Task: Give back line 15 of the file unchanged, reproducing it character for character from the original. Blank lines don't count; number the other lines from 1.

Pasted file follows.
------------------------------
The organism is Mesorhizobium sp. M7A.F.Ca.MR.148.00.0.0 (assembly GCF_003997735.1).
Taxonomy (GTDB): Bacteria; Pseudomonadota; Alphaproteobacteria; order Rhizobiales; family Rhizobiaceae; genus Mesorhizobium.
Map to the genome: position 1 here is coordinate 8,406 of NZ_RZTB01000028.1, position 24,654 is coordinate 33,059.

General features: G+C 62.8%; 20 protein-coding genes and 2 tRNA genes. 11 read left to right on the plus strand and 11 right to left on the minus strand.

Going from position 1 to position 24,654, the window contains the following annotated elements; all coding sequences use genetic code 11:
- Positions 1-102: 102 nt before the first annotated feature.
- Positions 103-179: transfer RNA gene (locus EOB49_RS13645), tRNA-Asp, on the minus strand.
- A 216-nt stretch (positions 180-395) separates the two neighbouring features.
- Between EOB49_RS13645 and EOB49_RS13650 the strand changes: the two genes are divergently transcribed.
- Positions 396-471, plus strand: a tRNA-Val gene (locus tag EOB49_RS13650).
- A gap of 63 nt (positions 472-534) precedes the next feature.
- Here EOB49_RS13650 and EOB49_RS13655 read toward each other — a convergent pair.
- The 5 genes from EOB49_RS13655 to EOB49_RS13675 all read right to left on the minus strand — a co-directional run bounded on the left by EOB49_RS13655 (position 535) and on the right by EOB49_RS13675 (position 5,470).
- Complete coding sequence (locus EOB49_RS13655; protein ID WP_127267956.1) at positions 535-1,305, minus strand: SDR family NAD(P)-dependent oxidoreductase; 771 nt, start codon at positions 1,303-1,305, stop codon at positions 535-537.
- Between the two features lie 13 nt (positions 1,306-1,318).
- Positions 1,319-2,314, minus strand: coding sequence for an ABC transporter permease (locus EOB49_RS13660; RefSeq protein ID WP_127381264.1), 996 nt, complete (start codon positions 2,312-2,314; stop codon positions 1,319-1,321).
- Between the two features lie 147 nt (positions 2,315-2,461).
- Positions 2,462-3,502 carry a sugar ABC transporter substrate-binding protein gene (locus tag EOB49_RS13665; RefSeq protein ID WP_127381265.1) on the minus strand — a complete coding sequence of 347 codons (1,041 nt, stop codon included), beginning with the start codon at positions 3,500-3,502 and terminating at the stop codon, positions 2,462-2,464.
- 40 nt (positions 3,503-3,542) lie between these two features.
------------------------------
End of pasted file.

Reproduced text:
- Between the two features lie 13 nt (positions 1,306-1,318).